Sedition Law in India Unclear, Loosely Defined: Nandita Haksar

Afzal Guru\'s lawyer Nandita Haksar today said that the law of sedition is \"loosely\" defined in the Indian constitution and its interpretation depends on who is in power.

Published: 11th March 2016 01:53 AM  |   Last Updated: 11th March 2016 01:53 AM   |  A+A-


NEW DELHI: Afzal Guru's lawyer Nandita Haksar today said that the law of sedition is "loosely" defined in the Indian constitution and its interpretation depends on who is in power.

"What is sedition and what is not in law is just the matter of who is the master. We need a much deeper understanding of nationalism, of sedition and their subtleties. Even lawyers only look at individual rights and media sees things in black and white," she said while addressing the students at JNU.

Haksar was speaking on "Sedition and Nationalism" as a part of nearly a month-old speak-in series on 'nationalism' by JNU professors and eminent personalities in the backdrop of arrest of three JNU students in a sedition case over an event against hanging of Afzal Guru during which anti-national slogans were allegedly raised.

Haksar, the lawyer of both the Parliament attack convict Afzal Guru and Ex-DU lecturer SAR Gilani, booked for sedition charges said, "she wanted to prove to the Kashmiris that India had space for dissent".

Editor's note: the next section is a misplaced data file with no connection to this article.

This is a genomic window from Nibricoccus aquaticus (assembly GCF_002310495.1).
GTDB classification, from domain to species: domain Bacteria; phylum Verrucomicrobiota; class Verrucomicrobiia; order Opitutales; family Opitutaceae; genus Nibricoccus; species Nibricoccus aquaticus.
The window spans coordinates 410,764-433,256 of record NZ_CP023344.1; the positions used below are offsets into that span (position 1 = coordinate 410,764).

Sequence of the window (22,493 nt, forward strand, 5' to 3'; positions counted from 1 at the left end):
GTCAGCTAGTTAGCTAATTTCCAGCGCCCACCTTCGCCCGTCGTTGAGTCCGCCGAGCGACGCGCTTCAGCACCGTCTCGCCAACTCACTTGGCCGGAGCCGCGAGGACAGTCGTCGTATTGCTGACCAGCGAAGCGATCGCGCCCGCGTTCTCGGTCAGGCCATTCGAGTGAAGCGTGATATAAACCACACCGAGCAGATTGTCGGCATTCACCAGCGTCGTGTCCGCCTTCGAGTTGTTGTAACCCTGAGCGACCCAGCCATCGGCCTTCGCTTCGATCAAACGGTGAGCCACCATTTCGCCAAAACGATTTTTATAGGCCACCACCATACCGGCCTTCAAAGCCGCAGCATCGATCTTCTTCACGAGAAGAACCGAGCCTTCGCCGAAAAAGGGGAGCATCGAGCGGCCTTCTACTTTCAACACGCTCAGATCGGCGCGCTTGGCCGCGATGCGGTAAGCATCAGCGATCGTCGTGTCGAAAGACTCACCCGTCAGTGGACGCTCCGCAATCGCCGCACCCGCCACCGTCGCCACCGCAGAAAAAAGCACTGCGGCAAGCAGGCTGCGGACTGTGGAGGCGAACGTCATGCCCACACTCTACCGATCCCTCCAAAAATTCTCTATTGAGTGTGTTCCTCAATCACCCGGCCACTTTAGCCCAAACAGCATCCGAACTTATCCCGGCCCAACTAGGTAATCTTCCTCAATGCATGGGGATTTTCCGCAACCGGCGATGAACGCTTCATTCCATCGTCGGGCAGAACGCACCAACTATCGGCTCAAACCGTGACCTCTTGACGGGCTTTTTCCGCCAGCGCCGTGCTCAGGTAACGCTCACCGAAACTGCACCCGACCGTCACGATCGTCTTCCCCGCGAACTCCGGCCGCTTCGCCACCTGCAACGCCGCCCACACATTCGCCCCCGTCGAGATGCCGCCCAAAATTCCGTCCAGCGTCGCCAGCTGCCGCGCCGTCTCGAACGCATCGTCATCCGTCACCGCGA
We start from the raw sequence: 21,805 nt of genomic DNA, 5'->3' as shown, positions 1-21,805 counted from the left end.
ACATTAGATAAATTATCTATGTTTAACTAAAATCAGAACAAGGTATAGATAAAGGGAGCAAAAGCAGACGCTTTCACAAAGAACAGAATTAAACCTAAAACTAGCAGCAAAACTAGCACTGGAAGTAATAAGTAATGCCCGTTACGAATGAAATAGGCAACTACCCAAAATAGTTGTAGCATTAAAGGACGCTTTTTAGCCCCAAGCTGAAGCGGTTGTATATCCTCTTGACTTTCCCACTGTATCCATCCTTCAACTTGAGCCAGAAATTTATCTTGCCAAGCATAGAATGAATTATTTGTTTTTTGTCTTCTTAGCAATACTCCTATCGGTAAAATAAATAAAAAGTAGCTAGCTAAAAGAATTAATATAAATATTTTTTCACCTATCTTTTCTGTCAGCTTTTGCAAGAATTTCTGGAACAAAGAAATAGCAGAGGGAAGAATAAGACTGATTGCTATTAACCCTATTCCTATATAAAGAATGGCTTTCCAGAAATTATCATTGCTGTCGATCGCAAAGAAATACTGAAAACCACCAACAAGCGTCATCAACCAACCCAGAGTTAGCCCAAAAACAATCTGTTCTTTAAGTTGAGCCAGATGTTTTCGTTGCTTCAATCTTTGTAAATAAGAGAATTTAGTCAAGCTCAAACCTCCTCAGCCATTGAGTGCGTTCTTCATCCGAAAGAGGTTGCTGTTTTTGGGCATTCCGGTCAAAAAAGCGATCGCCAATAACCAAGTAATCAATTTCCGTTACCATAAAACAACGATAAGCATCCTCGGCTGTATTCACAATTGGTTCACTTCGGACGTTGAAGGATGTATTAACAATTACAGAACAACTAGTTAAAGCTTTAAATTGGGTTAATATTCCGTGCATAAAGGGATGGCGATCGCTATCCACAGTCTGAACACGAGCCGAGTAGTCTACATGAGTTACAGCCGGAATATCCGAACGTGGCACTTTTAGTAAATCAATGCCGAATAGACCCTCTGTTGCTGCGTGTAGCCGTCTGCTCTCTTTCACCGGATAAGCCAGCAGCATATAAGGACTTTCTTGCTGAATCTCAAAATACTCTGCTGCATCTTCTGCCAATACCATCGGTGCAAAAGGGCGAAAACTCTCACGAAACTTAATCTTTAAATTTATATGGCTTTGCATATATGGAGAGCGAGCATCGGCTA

"When I did the case of Afzal Guru and Gilani that was to prove to the people of Kashmir that there is a space. Do not identify this country with Modi. Please identify this country with all of us Indians who are willing to listen," she said.

Haksar also asserted that questioning the shady acts of Indian Army personnel should not be disallowed under the garb of "nationalism".

"Of course our soldiers are there and they are defending but who are they defending it against? Are they defending it against militants who come inside or are they defending it against our own people who are alienated? The fact is that the only security India can give is that people inside the country are not alienated," she said.

Haksar slammed the government for arresting students and said free thinking should be allowed in campuses.

"Campuses by tradition have been places of thought.

Without campuses, you can't have nationalism. JNU is the place where people charged with sedition become nationalists," said Haksar.

"My nationalism is not going to be defined by Modi or state. This is the battle of different visions of nationalism.

I believe we are right and they are wrong," she said.


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